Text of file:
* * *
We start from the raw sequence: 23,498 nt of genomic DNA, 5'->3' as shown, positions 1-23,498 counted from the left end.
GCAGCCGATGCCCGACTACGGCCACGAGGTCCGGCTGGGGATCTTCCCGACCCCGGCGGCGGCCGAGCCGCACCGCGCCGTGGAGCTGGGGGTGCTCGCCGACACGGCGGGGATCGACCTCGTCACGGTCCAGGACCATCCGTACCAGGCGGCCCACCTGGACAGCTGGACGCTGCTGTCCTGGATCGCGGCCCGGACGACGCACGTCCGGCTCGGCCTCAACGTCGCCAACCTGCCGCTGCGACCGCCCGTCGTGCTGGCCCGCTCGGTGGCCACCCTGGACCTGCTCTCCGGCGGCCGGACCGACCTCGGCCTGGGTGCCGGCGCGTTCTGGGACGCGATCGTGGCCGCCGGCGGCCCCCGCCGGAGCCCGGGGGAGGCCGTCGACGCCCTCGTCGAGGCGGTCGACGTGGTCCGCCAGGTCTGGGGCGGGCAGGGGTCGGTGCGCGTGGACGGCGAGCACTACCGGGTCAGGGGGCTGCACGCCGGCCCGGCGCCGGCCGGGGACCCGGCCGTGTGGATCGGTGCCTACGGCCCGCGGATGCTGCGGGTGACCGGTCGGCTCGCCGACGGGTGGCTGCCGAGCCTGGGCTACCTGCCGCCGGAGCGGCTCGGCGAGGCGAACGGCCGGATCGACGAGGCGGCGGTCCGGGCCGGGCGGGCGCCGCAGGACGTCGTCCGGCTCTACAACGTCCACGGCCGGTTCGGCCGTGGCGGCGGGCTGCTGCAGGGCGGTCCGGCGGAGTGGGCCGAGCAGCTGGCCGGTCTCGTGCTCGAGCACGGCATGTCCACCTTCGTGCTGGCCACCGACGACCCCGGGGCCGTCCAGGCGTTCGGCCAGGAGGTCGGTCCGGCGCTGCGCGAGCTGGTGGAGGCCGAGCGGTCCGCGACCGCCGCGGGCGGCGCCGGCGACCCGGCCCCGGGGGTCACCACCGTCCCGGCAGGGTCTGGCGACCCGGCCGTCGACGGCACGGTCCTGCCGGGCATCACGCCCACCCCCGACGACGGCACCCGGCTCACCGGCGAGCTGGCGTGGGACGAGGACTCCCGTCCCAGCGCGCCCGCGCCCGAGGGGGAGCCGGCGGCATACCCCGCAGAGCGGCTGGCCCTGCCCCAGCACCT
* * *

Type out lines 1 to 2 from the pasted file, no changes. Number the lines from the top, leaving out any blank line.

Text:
We start from the raw sequence: 23,498 nt of genomic DNA, 5'->3' as shown, positions 1-23,498 counted from the left end.
GCAGCCGATGCCCGACTACGGCCACGAGGTCCGGCTGGGGATCTTCCCGACCCCGGCGGCGGCCGAGCCGCACCGCGCCGTGGAGCTGGGGGTGCTCGCCGACACGGCGGGGATCGACCTCGTCACGGTCCAGGACCATCCGTACCAGGCGGCCCACCTGGACAGCTGGACGCTGCTGTCCTGGATCGCGGCCCGGACGACGCACGTCCGGCTCGGCCTCAACGTCGCCAACCTGCCGCTGCGACCGCCCGTCGTGCTGGCCCGCTCGGTGGCCACCCTGGACCTGCTCTCCGGCGGCCGGACCGACCTCGGCCTGGGTGCCGGCGCGTTCTGGGACGCGATCGTGGCCGCCGGCGGCCCCCGCCGGAGCCCGGGGGAGGCCGTCGACGCCCTCGTCGAGGCGGTCGACGTGGTCCGCCAGGTCTGGGGCGGGCAGGGGTCGGTGCGCGTGGACGGCGAGCACTACCGGGTCAGGGGGCTGCACGCCGGCCCGGCGCCGGCCGGGGACCCGGCCGTGTGGATCGGTGCCTACGGCCCGCGGATGCTGCGGGTGACCGGTCGGCTCGCCGACGGGTGGCTGCCGAGCCTGGGCTACCTGCCGCCGGAGCGGCTCGGCGAGGCGAACGGCCGGATCGACGAGGCGGCGGTCCGGGCCGGGCGGGCGCCGCAGGACGTCGTCCGGCTCTACAACGTCCACGGCCGGTTCGGCCGTGGCGGCGGGCTGCTGCAGGGCGGTCCGGCGGAGTGGGCCGAGCAGCTGGCCGGTCTCGTGCTCGAGCACGGCATGTCCACCTTCGTGCTGGCCACCGACGACCCCGGGGCCGTCCAGGCGTTCGGCCAGGAGGTCGGTCCGGCGCTGCGCGAGCTGGTGGAGGCCGAGCGGTCCGCGACCGCCGCGGGCGGCGCCGGCGACCCGGCCCCGGGGGTCACCACCGTCCCGGCAGGGTCTGGCGACCCGGCCGTCGACGGCACGGTCCTGCCGGGCATCACGCCCACCCCCGACGACGGCACCCGGCTCACCGGCGAGCTGGCGTGGGACGAGGACTCCCGTCCCAGCGCGCCCGCGCCCGAGGGGGAGCCGGCGGCATACCCCGCAGAGCGGCTGGCCCTGCCCCAGCACCT